The 'True Blood' star takes her first step in front of a green screen

For a nice girl from Wisconsin, Kristin Bauer certainly knows how to play a bad, bad girl. On "True Blood," she's made her bloody mark as Pam the lesbian vampire and now she takes on the role of Mistress of All Evil Maleficent, the baddie from Sleeping Beauty, in ABC's "Once Upon A Time" (Sun. Oct. 30 at 8 p.m.). HitFix talked to Bauer briefly about her guest shot on the new series, her adventures in green screen and why she's got a thing for great costumes. 

Though Bauer isn't sure how her name got tossed into the ring to play Maleficent, she says, "I only imagine it was like they wanted somebody playing evil, and I'm on a short list of playing evil. But it did come up very fast. I was on the road working on other stuff, so I didn't know much about it. I just knew the scene, put on the costume and they put me in front of a green screen."

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"Project Runway"

 "Project Runway" 

Credit: Lifetime Television

Handicapping 'Project Runway''s final four designers

Josh M., Anya, Kimberly and Viktor take their shot at Bryant Park

Thursday night, Lifetime will air the season finale of "Project Runway," and this trip to Bryant Park will be no less fraught with tension than usual. But who will win and who will be auf'ed? It's anyone's guess (if evil, Aztec kitsch-inspired Gwetchen can trump Mondo as we saw last season, any injustice is possible), but hey, you can't blame me for trying.

Kimberly

Odds: 99 to 1

The fact that Kimberly is still in the running is something of a shock. With only one win (and two top three showings) to her credit, she's mostly made a name for herself as "the chick who makes great pants." This would be wonderful if we were watching "Project Seamstress," but that's not the case, no matter how fabulous those chiffon stilt walker trousers were. The collection we saw a smattering of last week suggests that the questionable taste we saw at the very beginning of the show (but hoped had been vanquished) has reared its head again. An aggressively tacky bubble-butt skirt, garish colors (did she go shopping with Josh M.?) and poor styling made even some sharp, well-tailored items look cheap. Her desire to introduce us to a Brooklyn girl who has become gentrified but not lost her street attitude? J. Lo already has a collection, Kim, and it's at Kohl's, not Bryant Park.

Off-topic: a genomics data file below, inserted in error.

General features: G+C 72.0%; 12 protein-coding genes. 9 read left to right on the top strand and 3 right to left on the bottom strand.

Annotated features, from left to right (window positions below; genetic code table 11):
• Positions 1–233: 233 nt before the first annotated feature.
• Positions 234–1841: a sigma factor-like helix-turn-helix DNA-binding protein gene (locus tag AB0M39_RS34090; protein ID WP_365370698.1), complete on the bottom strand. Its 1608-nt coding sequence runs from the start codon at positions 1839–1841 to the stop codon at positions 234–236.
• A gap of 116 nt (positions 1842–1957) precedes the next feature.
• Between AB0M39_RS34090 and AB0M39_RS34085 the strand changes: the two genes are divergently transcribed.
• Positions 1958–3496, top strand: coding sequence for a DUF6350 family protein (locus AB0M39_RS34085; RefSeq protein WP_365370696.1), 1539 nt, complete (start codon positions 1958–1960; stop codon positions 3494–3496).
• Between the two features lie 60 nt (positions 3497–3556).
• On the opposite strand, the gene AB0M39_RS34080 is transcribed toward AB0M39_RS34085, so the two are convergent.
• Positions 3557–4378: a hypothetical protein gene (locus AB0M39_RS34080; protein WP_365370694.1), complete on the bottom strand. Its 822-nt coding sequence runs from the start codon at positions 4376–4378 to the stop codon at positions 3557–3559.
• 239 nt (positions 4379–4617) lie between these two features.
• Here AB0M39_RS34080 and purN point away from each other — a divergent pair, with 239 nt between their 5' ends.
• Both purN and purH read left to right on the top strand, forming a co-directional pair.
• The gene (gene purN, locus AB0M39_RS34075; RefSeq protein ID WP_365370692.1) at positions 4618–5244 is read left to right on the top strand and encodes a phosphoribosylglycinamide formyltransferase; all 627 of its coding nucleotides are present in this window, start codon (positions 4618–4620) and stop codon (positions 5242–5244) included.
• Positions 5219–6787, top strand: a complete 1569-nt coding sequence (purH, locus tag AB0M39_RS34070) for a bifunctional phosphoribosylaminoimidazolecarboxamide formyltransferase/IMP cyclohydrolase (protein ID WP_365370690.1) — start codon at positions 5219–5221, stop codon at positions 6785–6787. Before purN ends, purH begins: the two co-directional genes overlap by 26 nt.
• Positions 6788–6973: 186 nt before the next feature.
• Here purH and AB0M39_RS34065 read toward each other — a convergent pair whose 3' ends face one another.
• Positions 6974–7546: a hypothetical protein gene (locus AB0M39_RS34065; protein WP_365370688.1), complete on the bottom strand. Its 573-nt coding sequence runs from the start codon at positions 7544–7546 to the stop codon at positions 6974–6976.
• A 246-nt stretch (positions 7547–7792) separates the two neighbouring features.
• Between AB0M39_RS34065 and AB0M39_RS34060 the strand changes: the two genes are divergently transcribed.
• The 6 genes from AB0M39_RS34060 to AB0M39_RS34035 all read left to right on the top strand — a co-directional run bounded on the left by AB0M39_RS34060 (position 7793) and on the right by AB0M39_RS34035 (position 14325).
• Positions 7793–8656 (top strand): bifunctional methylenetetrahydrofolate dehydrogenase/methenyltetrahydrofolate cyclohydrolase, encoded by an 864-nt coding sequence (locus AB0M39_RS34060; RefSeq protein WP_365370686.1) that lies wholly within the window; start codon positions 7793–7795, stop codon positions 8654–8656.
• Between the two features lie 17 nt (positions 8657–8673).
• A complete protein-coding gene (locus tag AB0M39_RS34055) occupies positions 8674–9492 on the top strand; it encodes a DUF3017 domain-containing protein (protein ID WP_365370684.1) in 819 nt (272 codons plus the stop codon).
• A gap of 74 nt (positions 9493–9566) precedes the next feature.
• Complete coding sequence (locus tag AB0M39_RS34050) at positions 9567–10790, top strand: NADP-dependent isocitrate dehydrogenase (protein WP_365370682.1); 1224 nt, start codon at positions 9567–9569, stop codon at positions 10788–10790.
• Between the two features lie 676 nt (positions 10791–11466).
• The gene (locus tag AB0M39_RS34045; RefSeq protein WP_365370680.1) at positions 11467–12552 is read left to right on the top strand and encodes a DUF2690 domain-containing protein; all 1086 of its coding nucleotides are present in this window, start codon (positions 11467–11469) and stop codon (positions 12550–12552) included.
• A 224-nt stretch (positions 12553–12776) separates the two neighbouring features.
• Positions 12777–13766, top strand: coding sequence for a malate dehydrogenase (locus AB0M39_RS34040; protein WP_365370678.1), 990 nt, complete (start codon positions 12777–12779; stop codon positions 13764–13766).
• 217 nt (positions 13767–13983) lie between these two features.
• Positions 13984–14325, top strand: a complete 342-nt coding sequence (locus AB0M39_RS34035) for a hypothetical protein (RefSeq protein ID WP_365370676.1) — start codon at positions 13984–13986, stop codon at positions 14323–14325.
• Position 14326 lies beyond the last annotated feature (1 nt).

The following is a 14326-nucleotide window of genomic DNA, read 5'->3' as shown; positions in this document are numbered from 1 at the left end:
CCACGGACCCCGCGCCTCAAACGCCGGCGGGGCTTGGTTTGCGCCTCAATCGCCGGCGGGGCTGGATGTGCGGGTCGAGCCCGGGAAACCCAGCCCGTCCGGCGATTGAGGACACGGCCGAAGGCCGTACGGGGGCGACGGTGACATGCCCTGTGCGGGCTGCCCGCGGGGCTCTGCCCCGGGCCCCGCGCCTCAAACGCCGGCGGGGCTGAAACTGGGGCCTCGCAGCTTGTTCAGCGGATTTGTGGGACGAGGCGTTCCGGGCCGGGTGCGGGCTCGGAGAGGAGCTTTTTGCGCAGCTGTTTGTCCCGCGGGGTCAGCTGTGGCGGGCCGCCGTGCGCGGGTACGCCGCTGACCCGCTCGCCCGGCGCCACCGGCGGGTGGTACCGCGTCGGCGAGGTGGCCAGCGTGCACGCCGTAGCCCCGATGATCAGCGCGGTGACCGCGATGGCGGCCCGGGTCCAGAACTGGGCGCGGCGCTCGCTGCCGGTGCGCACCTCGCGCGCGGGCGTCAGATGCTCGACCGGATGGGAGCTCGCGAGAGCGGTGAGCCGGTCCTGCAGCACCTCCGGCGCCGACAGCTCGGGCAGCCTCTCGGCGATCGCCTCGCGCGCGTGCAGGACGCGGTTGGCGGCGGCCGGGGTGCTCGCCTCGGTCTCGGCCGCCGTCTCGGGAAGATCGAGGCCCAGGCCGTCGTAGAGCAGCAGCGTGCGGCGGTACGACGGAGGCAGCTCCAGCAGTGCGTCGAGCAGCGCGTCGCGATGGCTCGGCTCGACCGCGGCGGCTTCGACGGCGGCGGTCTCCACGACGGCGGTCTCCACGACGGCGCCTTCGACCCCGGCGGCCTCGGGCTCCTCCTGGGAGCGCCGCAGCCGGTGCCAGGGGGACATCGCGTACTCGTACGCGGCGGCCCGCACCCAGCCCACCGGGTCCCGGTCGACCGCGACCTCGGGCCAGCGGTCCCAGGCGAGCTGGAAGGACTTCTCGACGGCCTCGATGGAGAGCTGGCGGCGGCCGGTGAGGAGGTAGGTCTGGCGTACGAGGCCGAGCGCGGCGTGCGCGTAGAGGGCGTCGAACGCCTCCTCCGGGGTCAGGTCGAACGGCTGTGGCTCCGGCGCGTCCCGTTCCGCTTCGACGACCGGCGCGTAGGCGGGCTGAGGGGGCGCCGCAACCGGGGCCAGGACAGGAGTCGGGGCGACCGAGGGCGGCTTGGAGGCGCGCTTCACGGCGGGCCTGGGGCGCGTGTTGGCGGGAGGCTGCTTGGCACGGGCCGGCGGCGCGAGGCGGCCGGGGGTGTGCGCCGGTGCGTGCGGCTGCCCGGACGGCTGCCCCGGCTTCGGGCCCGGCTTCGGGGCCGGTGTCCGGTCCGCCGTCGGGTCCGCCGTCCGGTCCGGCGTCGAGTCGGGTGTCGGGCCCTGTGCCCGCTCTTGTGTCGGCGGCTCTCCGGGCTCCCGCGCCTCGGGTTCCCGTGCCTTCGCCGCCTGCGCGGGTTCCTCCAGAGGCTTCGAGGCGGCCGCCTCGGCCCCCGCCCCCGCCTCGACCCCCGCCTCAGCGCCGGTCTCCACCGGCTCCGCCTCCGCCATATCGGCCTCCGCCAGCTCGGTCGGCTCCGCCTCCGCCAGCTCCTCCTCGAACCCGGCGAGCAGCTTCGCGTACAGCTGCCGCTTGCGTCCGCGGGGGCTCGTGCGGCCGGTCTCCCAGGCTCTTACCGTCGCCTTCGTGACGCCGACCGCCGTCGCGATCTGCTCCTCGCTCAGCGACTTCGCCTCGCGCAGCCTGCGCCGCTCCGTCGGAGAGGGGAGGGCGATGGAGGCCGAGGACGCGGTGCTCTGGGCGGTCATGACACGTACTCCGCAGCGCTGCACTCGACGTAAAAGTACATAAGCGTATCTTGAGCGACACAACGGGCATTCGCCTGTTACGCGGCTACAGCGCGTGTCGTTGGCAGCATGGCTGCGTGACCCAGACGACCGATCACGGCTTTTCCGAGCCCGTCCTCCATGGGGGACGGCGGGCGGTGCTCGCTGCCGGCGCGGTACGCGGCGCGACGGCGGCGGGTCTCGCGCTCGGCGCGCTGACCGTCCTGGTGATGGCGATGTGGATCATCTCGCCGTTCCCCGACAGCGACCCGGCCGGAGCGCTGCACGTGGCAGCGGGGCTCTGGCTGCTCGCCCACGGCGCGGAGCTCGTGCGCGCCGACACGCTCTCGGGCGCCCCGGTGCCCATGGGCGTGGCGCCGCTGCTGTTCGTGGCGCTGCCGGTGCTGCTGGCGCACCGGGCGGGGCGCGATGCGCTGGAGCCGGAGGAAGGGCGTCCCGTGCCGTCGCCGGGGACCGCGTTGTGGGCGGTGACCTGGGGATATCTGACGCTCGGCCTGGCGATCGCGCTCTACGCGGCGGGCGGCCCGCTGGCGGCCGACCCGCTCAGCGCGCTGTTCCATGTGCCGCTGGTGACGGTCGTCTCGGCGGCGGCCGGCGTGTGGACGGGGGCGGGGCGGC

Josh M.

Odds: 49 to 1

I'll be the first to admit it: my personal dislike for Josh M. and the catty, pouty behavior he's demonstrated on the show undoubtedly plays a role in his low ranking. Still, I think his persistent (and unfounded) belief in his own tacky taste level will be his undoing. Though he has two wins (and four top three showings) for the season, he also has turned up in the bottom three twice. More importantly, most of the outfits which curried the praise of the judges were ones that he either tossed together at the last minute (the orange shift he clearly copied from Bert) or were stripped of his usual garishness due to the parameters of the challenge (that basic black dress he designed for a client). More than anyone else this season, Josh M. seems to have lucked into the winner's circle over and over again, like some delusional show pony who doesn't realize he's only succeeding because the frontrunner broke a leg. 

Josh M.'s tendency to rip off design elements in the workroom revealed a designer lacking both confidence (despite his superior attitude) and vision, and the fact that he showed Tim a collection that was a neon bright nightmare (and made Tim look as close to politely vomiting into his coat pocket as I've ever seen him) suggests that the judges' requests for less rather than more ultimately went, at least to some degree, unheeded. Though the limited array of designs that walked the runway last week weren't his worst, I still saw plenty of crayon-colored crap on his hanging rack. Though it might appeal to Michael or Heidi, I suspect Nina would rather give the winning prize money to a homeless guy wearing a black trashbag as a fashion statement than let Josh M. take the win.